Three weeks after the Army claimed to have killed “unidentified” militants in an “encounter” in South Kashmir’s Shopian, three families in Jammu region’s Rajouri have come forward to say the youths were cousins, one of them reportedly 16 years old, who had gone to Kashmir for work and not been in touch with them since July 17 night. The Army said it had ordered a probe in the matter.
The three families lodged a missing persons’ complaint about them at the Peeri Police Post in Rajouri’s Kotranka tehsil only on Sunday, amidst reports that three alleged militants killed by security forces in an encounter in Amshipora on July 18 were labourers from Rajouri district. They gave the names as Imtiyaz Ahmad, 20, and Ibrer Ahmad, 16, of Dharsakri village, and Mohammed Ibrar, 25, of Tarkasi village — both villages in Kotranka tehsil.
They said the three had left home on July 16, and gone missing the next day. Mohammad Saleem, a cousin of Ibrar Ahmed, said they kept thinking the three had been put in quarantine as part of anti-Covid measures as they came from outside. In Rajouri, the quarantine is for 21 days, and they thought the same must have been enforced for the three. On Saturday, someone from Kashmir called to tell them about the “unidentified militants” killed in Amshipora, Saleem said.
On Monday morning, the families met the Additional SP, Rajouri, Liyaqat Ali. Soon after, photos surfaced on social media of the slain “militants”. The families said they realised then that the three killed on July 18 were their sons. “We recognised them from the photographs,” one of the relatives of the three missing youths, Naseeb Khattana, told The Indian Express over phone. “We demand that their bodies be returned to us and there should be a probe.”
Later, the brother of Srinagar Deputy Commissioner Shahid Choudhary, who hails from Rajouri, posted on Facebook that the missing cousins were distantly related to their family and there was little doubt that they were the three the Army had killed on July 18. Sharing their pictures, Zafar Choudhary wrote, “Three boys killed in Amshipora (Shopian) were in distant relation, their families known to us… I have just spoken to a member of family; they have identified them beyond any doubt…”
In a statement, defence spokesperson Rajesh Kalia said, “We have noted social media inputs linked to the operation at Shopian on 18 July 2020. The three terrorists killed during the operation have not been identified and the bodies were buried based on established protocols… The Army is investigating the matter.”
The J&K Police had distanced itself from the pre-dawn operation at Amshipora village, saying it was based on Army inputs. The Army had claimed to have also recovered two pistols from the three alleged militants. They were buried in unmarked graves, after nobody came forward to claim them.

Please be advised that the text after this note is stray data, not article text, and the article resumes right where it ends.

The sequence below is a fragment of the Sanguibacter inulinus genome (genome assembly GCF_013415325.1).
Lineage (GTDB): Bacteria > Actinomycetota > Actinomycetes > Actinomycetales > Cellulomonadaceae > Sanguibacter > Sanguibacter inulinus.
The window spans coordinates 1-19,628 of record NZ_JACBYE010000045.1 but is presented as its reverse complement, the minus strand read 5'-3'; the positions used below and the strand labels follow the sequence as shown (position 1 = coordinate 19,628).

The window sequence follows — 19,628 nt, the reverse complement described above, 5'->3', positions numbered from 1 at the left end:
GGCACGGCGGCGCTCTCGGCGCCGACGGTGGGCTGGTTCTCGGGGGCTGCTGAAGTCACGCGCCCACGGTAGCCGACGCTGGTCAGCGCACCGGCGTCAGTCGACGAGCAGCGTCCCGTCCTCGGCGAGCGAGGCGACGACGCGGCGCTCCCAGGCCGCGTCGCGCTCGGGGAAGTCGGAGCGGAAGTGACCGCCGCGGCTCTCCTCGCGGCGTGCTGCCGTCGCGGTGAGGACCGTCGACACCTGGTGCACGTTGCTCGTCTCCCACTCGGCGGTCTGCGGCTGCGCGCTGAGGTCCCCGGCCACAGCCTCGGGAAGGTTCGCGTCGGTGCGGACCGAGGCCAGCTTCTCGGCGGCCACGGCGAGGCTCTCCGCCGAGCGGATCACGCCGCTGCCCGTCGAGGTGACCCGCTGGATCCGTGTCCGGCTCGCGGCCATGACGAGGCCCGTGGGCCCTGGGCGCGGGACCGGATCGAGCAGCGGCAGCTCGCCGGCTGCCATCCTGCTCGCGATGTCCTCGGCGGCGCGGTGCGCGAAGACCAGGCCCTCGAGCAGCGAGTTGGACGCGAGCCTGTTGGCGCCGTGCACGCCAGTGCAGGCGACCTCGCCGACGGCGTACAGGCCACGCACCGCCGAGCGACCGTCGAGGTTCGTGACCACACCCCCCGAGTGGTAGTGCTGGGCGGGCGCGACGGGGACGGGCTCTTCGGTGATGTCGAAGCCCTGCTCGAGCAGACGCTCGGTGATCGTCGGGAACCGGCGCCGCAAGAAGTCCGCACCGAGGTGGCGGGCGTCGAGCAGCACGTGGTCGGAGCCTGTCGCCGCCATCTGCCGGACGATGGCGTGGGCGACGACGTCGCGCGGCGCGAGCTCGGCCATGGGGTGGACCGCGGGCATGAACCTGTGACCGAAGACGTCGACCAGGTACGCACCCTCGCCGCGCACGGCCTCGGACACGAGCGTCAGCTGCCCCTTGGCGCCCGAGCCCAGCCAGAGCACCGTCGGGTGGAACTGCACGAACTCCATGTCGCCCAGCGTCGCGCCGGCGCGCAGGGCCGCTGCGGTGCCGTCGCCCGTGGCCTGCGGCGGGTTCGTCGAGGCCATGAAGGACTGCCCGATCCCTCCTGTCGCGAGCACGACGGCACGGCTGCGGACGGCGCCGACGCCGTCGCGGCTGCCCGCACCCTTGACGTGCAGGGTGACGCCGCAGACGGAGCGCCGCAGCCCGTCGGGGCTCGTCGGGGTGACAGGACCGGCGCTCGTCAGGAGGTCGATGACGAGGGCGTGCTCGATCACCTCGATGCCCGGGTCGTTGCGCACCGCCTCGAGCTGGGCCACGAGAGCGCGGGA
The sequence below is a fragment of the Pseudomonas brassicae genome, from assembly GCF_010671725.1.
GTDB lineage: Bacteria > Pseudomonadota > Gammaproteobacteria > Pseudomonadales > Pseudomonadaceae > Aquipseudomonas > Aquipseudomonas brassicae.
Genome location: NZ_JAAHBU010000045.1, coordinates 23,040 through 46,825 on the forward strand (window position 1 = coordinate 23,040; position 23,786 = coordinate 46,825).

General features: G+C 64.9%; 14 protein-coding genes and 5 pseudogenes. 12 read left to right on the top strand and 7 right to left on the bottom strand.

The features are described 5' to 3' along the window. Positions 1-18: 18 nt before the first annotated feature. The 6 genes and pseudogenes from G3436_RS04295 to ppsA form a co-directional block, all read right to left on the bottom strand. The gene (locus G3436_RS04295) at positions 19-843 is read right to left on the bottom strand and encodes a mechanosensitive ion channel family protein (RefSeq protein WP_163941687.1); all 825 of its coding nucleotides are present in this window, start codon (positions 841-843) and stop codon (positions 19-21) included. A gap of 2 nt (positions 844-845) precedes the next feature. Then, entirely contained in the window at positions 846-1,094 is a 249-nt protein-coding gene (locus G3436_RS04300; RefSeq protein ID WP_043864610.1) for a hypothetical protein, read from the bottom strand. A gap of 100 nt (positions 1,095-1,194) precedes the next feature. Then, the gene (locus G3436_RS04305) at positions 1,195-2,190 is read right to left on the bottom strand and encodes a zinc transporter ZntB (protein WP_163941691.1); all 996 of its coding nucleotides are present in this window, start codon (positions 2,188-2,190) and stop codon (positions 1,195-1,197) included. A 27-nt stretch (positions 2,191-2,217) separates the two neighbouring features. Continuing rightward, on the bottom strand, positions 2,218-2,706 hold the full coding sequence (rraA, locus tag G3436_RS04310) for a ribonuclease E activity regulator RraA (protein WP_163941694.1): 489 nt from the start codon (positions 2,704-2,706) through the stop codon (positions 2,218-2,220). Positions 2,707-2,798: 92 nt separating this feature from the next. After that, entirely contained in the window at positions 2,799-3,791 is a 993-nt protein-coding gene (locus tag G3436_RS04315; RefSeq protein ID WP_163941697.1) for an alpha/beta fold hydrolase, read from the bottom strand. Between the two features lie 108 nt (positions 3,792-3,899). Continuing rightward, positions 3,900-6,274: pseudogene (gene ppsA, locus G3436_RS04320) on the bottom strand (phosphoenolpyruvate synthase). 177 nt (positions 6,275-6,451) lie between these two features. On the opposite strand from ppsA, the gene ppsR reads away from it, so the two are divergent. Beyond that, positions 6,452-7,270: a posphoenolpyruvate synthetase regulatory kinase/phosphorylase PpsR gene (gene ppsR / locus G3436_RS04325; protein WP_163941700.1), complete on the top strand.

Imtiyaz’s uncle Lal Husain said, “I last talked to him on July 17 at 7.30 pm. I called him again on the 18th, at around 8 am, but his phone was switched off.” The only one among shepherd Sabir Hussain’s five children to have cleared Class 12, Imtiyaz hoped to earn enough working in the Valley to fund college, the family said.
Hussain, along with his eldest son Mohammad Arif, is currently in a highland pasture at Ghatiyala.
Ibrar Ahmed was a student of Class 11 at the government-run Higher Secondary School at Peeri village in Kotranka , the family said. He has two younger siblings, and also belongs to a shepherd family. Ibrar’s father works as a labourer in Saudi Arabia.
Khattana said the three cousins would go to the Valley every year for work, and this time had left for Shopian on July 16, trekking through the mountains.
Imtiyaz’s uncle Mohammad Aslam said many youths head for the Valley for work during holidays. This time educational institutions continue to be shut and hence they had left last month, after the Covid restrictions were eased a bit. He said Imtiyaz was the only one with a mobile phone among the three and he had called up his maternal uncle Lal Hussain on July 17 evening to say they had reached Shopian, arranged a room on rent, as well as purchased rations and a stove for cooking.
The eldest, Mohammad Ibrar, 25, had earlier worked as a labourer in Saudi Arabia for nearly four years. On returning, he had built a house in the village where he used to live with his wife and a 15-month-old son.
A senior Rajouri police officer confirmed having registered a missing report, and said they would probe the same.
The last encounter proved to be fake in the Valley was 10 years ago, when Armymen were accused of killing three men at Machil on the Line of Control. A general court martial had convicted five of them, including a Colonel, dismissed them and sentenced them to jail. However, a military court had suspended their sentence.
Since March this year, the J&K Police has not been handing over bodies of alleged militants killed in encounters, or even identifying them or releasing their pictures.
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